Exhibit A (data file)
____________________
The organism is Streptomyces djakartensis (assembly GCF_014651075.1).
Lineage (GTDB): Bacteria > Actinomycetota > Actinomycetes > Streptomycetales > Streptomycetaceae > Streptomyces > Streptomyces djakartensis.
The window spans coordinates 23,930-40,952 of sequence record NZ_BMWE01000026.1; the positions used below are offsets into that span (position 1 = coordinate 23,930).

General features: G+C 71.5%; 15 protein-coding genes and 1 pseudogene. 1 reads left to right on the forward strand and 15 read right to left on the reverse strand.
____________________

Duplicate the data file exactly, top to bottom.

The organism is Streptomyces djakartensis (assembly GCF_014651075.1).
Lineage (GTDB): Bacteria > Actinomycetota > Actinomycetes > Streptomycetales > Streptomycetaceae > Streptomyces > Streptomyces djakartensis.
The window spans coordinates 23,930-40,952 of sequence record NZ_BMWE01000026.1; the positions used below are offsets into that span (position 1 = coordinate 23,930).

General features: G+C 71.5%; 15 protein-coding genes and 1 pseudogene. 1 reads left to right on the forward strand and 15 read right to left on the reverse strand.